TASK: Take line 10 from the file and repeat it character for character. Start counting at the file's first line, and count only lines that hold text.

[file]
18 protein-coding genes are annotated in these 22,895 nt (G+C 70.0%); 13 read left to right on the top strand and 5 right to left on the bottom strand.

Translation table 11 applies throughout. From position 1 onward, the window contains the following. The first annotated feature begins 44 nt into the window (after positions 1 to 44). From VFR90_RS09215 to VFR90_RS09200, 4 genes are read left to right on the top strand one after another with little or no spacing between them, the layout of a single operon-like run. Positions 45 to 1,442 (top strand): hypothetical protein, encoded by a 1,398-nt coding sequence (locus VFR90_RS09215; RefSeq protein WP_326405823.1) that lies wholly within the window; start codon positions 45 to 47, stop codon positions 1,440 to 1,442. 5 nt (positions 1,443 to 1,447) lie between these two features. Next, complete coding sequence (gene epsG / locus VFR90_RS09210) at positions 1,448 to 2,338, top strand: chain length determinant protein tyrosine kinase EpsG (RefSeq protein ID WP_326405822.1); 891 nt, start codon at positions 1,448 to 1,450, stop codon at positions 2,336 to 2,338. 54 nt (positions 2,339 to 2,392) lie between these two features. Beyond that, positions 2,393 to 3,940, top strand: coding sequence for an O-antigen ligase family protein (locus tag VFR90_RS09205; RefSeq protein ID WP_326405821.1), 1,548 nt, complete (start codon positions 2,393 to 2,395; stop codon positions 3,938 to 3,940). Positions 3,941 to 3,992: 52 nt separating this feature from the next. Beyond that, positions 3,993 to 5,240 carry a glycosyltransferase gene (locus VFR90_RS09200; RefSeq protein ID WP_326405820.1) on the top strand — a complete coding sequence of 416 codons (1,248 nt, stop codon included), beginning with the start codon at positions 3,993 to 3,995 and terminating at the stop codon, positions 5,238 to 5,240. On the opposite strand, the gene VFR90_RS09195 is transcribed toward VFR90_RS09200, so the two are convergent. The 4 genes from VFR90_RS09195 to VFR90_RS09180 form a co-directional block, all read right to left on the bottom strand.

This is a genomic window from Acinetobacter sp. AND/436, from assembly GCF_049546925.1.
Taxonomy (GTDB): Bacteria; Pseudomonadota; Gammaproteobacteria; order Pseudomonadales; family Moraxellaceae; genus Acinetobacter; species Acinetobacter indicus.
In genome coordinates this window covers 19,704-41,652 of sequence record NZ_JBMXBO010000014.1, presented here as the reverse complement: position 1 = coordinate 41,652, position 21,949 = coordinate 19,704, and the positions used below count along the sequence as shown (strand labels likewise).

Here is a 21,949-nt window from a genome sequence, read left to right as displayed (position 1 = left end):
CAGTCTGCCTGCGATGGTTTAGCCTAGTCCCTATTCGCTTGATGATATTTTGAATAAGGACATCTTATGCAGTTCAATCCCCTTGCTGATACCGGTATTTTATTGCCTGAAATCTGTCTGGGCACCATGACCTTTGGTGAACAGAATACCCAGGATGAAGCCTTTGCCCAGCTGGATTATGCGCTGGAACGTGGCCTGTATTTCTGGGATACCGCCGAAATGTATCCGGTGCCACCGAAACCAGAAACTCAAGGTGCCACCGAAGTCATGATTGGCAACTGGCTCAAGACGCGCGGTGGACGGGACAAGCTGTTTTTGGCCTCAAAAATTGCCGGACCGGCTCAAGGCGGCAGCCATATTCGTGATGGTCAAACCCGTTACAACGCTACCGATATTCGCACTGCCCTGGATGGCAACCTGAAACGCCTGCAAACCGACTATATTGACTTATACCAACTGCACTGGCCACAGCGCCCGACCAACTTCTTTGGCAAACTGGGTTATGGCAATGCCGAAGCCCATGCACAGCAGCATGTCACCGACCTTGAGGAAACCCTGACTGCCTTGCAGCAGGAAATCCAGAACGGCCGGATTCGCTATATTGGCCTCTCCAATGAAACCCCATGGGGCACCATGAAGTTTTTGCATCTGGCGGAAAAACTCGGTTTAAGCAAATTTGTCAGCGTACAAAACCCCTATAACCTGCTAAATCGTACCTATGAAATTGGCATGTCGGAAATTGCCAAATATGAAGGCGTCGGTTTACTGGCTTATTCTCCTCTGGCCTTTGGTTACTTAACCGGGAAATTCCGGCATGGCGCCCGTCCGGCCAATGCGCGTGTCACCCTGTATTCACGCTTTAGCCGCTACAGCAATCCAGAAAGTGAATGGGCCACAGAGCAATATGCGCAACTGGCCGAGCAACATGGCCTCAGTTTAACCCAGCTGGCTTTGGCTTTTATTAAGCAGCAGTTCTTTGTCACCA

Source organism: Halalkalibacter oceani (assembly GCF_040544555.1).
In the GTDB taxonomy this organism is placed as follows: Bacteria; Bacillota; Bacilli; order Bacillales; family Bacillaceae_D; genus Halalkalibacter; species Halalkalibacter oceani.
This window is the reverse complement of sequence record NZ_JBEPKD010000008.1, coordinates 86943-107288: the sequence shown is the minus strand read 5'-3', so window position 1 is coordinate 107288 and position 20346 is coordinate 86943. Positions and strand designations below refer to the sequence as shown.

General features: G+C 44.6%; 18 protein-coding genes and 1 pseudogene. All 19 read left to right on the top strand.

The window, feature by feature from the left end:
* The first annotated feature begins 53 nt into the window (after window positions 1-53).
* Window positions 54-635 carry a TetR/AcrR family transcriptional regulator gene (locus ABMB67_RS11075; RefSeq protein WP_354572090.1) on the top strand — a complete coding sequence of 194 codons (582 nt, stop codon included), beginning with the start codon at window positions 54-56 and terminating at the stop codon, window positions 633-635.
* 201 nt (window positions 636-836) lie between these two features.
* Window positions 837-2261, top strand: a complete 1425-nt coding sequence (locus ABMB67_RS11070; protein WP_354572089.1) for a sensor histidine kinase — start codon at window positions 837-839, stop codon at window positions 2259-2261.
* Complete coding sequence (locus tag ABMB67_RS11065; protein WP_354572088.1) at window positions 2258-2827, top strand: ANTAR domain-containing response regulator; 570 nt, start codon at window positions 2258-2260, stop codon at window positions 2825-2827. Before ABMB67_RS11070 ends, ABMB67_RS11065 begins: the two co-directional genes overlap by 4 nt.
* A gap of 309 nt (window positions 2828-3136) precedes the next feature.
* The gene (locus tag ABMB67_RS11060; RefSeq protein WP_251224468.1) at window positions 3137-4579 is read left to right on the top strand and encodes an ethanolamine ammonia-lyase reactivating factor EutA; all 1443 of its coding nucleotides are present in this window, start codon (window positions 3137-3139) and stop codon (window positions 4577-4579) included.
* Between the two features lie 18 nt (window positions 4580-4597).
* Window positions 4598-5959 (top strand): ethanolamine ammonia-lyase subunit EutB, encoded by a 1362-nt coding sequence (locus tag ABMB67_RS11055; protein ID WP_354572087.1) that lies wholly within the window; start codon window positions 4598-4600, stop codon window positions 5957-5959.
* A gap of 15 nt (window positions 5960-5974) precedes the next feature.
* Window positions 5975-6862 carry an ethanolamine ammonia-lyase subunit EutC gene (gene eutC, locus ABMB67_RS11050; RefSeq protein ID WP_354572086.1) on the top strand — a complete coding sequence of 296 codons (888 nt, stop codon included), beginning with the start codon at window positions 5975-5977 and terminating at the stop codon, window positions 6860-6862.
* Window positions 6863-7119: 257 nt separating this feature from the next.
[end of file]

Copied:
This window is the reverse complement of sequence record NZ_JBEPKD010000008.1, coordinates 86943-107288: the sequence shown is the minus strand read 5'-3', so window position 1 is coordinate 107288 and position 20346 is coordinate 86943. Positions and strand designations below refer to the sequence as shown.